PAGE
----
Bailey's Crossroads, Virginia
|Bailey's Crossroads, Virginia|
|Census-designated place (CDP)|
Highrises of Bailey's Crossroads near NVCC
Location of Bailey's Crossroads in Fairfax County, Virginia
|• Total||2.1 sq mi (5.3 km2)|
|• Land||2.1 sq mi (5.3 km2)|
|• Water||0.0 sq mi (0.0 km2)|
|Elevation||256 ft (78 m)|
|• Density||11,534.1/sq mi (4,453.3/km2)|
|Time zone||Eastern (EST) (UTC-5)|
|• Summer (DST)||EDT (UTC-4)|
|GNIS feature ID||1492501|
Bailey's Crossroads is a census-designated place (CDP) in Fairfax County, Virginia, United States. The population was 23,643 at the 2010 census. Bailey's Crossroads lies at the "crossroads" of State Route 7 (Leesburg Pike) and State Route 244 (Columbia Pike).
Bailey's Crossroads is located at (38.849474, -77.129093).
According to the United States Census Bureau, the CDP has a total area of 2.0 square miles (5.3 km²), all of it land. The area occupies a broad, flat plain, bounded on the west by Munson's Hill. This unbroken expanse of level ground caused the Union Army to select it as the site of a massive review of troops during the Civil War. The review, which took place on November 20, 1861 involved thousands of troops marching in formation and parading before President Abraham Lincoln.
Bailey's Crossroads is formed by the junction of State Route 7 connecting Alexandria, Virginia with the Shenandoah Valley and State Route 244 (Columbia Pike) connecting the Pentagon and Washington, D.C., with Annandale, Virginia. The most noticeable landmark at Bailey's Crossroads is Skyline Center, a towering group of 26-story apartment buildings and offices built in the 1970s. A branch of Northern Virginia Community College, and offices of the U.S. Department of Defense are nearby. The neighborhood has a large Hispanic population. The largest single store of the entire Giant Food supermarket chain is also there. While the closest Metrorail station is a few miles away, Metrobus service on the Columbia Pike corridor has recently been improved.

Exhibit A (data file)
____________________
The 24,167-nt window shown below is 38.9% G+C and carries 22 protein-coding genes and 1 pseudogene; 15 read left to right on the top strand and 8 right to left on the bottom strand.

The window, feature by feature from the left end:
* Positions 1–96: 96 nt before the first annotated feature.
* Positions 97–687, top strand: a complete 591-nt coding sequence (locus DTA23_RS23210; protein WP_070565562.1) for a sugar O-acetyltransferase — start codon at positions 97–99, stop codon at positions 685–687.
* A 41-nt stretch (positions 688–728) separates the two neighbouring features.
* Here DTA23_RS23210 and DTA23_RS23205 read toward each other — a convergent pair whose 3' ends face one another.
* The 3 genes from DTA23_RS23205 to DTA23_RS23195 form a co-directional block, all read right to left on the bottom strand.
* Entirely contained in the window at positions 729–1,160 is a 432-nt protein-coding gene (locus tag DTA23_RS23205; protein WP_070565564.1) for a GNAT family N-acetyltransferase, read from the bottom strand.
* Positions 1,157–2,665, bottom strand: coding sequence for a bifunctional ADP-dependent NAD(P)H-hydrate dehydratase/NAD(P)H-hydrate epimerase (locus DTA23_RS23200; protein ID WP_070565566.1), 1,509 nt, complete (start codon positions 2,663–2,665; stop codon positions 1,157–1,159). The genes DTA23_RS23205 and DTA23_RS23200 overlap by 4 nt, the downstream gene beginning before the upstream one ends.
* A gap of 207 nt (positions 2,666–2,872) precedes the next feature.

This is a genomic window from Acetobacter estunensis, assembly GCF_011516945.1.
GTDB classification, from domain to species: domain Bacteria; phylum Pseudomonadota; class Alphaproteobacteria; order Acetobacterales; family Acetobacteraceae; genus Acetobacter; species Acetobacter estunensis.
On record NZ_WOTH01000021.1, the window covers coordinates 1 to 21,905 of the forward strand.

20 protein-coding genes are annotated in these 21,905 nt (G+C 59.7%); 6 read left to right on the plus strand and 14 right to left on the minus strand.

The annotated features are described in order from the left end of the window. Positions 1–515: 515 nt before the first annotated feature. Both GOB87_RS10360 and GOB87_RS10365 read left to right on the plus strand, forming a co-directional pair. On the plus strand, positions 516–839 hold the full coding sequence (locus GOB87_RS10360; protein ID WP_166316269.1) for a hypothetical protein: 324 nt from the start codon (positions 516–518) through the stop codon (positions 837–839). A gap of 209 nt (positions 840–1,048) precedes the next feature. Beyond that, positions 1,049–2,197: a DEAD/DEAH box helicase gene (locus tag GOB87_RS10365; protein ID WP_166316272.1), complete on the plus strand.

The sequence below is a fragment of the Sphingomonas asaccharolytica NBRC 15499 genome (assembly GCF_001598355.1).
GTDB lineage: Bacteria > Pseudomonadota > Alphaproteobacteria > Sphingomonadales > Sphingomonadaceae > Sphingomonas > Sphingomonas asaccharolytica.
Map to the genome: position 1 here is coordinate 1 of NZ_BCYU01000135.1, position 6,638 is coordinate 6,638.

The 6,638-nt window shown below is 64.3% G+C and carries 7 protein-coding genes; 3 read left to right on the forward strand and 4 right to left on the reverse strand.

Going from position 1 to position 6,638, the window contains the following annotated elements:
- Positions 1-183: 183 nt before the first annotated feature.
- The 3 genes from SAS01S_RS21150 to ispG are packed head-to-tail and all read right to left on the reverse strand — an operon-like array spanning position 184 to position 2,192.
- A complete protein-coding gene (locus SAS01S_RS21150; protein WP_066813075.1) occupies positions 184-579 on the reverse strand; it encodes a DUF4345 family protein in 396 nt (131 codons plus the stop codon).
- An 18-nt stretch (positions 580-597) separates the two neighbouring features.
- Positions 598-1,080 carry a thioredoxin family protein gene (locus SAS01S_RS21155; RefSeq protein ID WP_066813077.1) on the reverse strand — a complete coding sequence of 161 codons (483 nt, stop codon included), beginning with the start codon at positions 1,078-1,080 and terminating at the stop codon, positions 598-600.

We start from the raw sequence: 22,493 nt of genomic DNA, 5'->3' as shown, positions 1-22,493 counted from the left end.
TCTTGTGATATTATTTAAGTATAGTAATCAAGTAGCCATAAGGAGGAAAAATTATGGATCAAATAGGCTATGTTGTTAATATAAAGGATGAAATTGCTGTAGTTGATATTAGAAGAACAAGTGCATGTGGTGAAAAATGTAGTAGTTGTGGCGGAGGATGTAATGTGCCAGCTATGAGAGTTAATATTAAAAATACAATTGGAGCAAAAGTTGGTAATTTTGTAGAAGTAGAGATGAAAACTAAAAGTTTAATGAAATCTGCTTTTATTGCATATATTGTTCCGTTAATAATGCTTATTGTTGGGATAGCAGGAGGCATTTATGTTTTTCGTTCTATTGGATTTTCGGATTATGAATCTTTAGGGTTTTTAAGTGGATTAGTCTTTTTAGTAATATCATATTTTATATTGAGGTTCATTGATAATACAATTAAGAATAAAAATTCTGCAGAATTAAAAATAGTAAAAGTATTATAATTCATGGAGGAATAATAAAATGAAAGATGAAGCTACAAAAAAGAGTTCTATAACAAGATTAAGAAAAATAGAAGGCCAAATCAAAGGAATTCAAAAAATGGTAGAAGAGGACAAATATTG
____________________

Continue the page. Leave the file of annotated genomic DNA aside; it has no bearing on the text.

The precise extent of Bailey's Crossroads has never been defined. As an incorporated community without local government, it has never had a role in defining boundaries. The United States Census Bureau observes one definition; and various parts of the Fairfax County government observe others. Economic development plans tend to include just the commercial corridors and associated areas. Current discussions among the Fairfax County government for revitalizing Bailey's Crossroads economically concern themselves with the Fairfax County border on the north and east—which generally includes all commercial and residential properties generally considered as belonging to the neighborhood—as well as Seminary Road and Carlin Spring Road. The plans include a narrow strip along Leesburg Pike to Glen Carlyn Road.
As a general neighborhood, however, with all facets of life included, the geographic extent of Bailey's Crossroads must be considered to be larger. It abuts the clearly established Lake Barcroft neighborhood on the southwest, with Blair Road, Beachway Drive, Nevius Street and Mansfield Road marking its western proximity. North of Leesburg Pike its extent is generally defined by Glen Carlyn and Carlin Springs roads.
As of the census of 2000, there were 23,166 people, 8,547 households, and 4,965 families residing in the community. The population density was 11,276.0 people per square mile (4,363.1/km²). There were 8,813 housing units at an average density of 4,289.7/sq mi (1,659.9/km²). The racial makeup of the community was 47.90% White, 10.85% African American, 0.54% Native American, 12.37% Asian, 0.09% Pacific Islander, 18.73% from other races, and 9.51% from two or more races. Hispanic or Latino of any race were 37.11% of the population.
There were 8,547 households out of which 29.5% had children under the age of 18 living with them, 40.4% were married couples living together, 11.2% had a female householder with no husband present, and 41.9% were non-families. 33.3% of all households were made up of individuals and 10.4% had someone living alone who was 65 years of age or older. The average household size was 2.70 and the average family size was 3.40.
In the CDP the population was spread out with 23.0% under the age of 18, 10.6% from 18 to 24, 37.1% from 25 to 44, 19.0% from 45 to 64, and 10.3% who were 65 years of age or older. The median age was 33 years. For every 100 females there were 106.3 males. For every 100 females age 18 and over, there were 106.3 males.